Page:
Since the VAP program began in 1961, its alumni have taken tenure-track or tenured teaching positions at the law schools of the University of Virginia, Cornell, Northwestern, UCLA, the University of Texas, USC, the University of Florida, the University of North Carolina, George Washington University, Arizona State University, George Mason University, and UC Irvine. Among their ranks are current or former partners at Hogan Lovells; McDermott Will & Emery; Cooley; Wachtell, Lipton, Rosen & Katz; and King & Spalding.
“The NYU Tax VAP program set me on the path to academia,” says Ruth Mason, Edwin S. Cohen Distinguished Professor of Law and Taxation and director of the Virginia Center for Tax Law at the University of Virginia School of Law. Mason was a VAP from 2005 to 2006, and also served as executive director of the Graduate Tax Program and deputy director of the International Tax Program.
“At NYU, I taught my first tax class, wrote my first article, and made friendships to last a lifetime,” she says. “Faculty I met have continued to make me feel welcome at NYU even decades later, and an invitation to vet a paper in Dan Shaviro’s tax policy colloquium is as valuable to me today as it was when I was a junior academic.”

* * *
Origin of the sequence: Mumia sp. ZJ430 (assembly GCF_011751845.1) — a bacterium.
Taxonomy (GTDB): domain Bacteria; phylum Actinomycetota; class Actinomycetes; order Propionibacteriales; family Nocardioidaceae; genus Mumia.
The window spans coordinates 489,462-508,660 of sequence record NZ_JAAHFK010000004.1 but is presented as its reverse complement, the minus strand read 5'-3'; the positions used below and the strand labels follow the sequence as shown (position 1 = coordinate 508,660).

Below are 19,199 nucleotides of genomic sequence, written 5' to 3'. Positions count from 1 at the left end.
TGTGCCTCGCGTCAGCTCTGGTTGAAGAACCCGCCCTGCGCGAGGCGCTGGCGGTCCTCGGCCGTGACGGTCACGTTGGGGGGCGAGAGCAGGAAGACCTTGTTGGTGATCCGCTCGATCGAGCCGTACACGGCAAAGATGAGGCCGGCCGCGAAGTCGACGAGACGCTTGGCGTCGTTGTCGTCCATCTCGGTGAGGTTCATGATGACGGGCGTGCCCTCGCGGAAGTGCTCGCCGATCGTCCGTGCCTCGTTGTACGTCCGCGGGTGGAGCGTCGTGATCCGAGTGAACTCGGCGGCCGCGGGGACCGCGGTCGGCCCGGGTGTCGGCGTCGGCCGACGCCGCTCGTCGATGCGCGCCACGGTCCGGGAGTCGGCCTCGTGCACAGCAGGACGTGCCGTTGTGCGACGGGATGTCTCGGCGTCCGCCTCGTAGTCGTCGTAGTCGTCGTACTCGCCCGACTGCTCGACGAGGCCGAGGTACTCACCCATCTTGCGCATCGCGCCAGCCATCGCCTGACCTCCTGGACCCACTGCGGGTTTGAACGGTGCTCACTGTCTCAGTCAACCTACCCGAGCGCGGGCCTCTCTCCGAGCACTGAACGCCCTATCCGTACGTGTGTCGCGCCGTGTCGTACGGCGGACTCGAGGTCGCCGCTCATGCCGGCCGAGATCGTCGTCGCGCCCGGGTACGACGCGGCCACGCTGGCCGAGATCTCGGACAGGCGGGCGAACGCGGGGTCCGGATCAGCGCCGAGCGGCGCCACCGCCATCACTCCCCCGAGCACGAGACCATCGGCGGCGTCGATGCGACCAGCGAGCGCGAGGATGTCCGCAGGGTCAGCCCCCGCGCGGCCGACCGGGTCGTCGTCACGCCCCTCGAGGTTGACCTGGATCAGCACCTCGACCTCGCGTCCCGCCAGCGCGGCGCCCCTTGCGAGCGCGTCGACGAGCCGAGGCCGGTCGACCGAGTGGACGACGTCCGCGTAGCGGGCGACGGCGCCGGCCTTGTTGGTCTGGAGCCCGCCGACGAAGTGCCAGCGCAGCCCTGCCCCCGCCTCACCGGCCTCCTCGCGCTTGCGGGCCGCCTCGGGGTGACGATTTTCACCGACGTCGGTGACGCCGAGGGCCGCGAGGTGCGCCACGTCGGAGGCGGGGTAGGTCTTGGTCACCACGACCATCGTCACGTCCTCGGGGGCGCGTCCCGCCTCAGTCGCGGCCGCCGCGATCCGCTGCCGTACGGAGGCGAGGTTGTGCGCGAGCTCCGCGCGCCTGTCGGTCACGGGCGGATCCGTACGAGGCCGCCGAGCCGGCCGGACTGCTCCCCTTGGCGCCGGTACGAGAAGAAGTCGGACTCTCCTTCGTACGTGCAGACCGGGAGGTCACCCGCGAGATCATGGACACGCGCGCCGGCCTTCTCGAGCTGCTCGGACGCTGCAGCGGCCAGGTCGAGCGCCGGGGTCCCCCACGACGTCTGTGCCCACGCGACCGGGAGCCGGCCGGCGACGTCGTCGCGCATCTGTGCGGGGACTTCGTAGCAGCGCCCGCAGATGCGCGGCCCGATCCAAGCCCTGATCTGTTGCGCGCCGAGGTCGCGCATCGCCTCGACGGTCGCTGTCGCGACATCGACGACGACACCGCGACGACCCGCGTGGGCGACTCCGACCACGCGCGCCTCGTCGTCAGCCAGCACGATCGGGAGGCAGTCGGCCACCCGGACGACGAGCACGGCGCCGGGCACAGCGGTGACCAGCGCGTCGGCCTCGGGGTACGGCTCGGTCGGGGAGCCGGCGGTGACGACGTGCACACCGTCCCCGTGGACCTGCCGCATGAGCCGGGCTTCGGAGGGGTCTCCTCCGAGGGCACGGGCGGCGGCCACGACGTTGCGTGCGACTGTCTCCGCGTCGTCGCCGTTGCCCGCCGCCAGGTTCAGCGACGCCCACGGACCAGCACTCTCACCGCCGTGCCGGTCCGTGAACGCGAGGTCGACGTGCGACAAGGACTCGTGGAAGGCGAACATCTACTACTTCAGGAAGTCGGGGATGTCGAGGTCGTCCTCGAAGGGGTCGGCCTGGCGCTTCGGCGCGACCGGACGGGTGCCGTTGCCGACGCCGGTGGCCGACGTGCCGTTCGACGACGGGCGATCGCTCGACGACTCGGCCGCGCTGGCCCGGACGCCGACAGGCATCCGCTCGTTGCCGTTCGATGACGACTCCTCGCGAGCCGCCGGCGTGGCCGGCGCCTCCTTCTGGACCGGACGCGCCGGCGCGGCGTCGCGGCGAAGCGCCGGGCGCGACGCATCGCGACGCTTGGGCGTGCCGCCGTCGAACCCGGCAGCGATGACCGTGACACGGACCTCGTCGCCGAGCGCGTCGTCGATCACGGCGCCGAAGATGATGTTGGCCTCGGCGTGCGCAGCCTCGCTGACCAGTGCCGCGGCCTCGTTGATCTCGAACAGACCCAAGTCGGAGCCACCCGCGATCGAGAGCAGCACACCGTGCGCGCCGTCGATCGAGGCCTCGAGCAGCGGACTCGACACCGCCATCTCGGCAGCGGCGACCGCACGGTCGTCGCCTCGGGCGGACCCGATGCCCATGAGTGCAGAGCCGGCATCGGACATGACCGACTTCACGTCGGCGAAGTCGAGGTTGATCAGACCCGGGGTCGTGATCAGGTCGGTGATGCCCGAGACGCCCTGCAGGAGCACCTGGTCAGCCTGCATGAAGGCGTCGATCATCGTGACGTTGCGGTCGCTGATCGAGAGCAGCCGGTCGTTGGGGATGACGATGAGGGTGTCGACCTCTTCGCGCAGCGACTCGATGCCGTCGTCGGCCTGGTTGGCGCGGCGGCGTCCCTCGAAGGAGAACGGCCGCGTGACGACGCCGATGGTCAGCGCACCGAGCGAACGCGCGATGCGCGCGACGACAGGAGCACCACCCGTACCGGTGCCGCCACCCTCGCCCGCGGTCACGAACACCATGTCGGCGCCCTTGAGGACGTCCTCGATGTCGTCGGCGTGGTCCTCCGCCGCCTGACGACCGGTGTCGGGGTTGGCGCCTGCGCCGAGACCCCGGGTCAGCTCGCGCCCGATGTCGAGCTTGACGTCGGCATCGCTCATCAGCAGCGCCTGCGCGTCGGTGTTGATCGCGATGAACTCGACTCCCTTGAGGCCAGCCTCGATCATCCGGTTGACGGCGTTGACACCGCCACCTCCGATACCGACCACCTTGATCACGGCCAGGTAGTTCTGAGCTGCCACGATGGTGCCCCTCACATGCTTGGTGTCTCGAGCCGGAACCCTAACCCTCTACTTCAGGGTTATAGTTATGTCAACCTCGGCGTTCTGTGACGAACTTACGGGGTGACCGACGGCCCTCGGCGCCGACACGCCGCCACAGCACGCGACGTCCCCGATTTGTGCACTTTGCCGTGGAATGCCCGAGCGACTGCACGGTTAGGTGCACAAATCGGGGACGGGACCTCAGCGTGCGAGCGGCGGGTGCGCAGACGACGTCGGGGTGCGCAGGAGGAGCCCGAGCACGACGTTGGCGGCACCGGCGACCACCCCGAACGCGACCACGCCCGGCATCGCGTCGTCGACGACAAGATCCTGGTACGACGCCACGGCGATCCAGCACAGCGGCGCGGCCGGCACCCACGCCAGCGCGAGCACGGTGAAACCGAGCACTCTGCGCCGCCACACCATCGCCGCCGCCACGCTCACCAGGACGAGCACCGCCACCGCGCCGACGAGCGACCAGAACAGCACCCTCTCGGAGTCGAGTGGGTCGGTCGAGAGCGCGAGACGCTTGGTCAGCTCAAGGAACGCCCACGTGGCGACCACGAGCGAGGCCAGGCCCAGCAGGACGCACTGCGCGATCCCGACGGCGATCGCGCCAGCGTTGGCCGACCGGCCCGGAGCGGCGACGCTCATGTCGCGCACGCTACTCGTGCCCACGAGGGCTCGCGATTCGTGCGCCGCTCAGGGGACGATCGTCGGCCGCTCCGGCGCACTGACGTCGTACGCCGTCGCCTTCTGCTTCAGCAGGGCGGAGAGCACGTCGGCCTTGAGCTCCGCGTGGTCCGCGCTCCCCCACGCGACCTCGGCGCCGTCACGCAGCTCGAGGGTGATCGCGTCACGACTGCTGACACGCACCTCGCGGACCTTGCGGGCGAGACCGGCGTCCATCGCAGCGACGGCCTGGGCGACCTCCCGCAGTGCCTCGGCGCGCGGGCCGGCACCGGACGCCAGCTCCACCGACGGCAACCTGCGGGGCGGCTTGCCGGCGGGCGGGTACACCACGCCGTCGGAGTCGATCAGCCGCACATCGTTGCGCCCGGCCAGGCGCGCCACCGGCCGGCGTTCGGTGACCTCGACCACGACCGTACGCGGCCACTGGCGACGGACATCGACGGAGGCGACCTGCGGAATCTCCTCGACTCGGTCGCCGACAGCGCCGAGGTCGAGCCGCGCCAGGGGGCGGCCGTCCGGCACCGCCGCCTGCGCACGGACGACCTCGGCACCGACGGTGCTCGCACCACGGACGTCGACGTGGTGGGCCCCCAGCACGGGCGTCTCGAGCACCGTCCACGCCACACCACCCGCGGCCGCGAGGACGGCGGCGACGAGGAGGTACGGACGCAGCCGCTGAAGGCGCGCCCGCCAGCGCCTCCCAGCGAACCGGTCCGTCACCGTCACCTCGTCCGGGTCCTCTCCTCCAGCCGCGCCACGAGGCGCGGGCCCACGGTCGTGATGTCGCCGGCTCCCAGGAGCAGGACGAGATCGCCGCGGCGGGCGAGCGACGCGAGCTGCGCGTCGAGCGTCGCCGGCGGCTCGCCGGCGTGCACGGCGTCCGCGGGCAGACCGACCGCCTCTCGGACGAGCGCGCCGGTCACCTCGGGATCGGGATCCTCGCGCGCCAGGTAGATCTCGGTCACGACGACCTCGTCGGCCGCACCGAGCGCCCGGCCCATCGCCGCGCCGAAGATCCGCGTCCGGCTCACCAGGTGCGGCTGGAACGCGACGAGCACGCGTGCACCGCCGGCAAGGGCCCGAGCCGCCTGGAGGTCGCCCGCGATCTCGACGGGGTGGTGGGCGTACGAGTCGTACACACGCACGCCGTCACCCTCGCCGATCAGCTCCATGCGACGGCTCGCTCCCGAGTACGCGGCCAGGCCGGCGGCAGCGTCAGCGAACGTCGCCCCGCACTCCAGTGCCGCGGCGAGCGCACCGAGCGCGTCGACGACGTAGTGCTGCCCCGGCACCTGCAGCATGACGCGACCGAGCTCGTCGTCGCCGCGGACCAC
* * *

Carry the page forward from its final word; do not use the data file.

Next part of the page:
Hellwig, the current faculty director of the Graduate Tax Program, is the second former VAP to serve in that position; Joshua Blank LLM ’07 (2006-08) did so from 2010 to 2018. Hellwig praises the value that VAPs bring to the Law School. “The energy that comes with teaching for the first time is a really positive force,” he observes, adding, “They’re highly accessible to our students. They make a huge difference for our program.”
VAPs benefit just as much, Hellwig says. “It’s made the difference in my and any number of other people’s professional careers who were looking for academic positions. It’s almost like the golden ticket. If you meet the expectations of the position, that’s almost assuredly going to lead to multiple tenure-stream offers.”
Julien concurs: “All these brilliant names who have gone through it are such a tribute to what a successful program it is.”
Most recent former Visiting Assistant Professors of Tax Law:
Luis C. Calderon Gomez (2021–22)
Assistant Professor of Law
Cardozo School of Law
Nyamagaga Gondwe (2020–22)
Assistant Professor of Law
University of Wisconsin Law School
Jeesoo Nam (2019–21)
Assistant Professor of Law and Philosophy
USC Gould School of Law
Eleanor Wilking (2018–20)
Assistant Professor of Law
Cornell Law School
Jeremy Bearer-Friend (2017–19)
Associate Professor of Law
George Washington University Law School
Ariel Jurow Kleiman (2016–18)
Associate Professor of Law
Loyola Law School
Posted March 16, 2023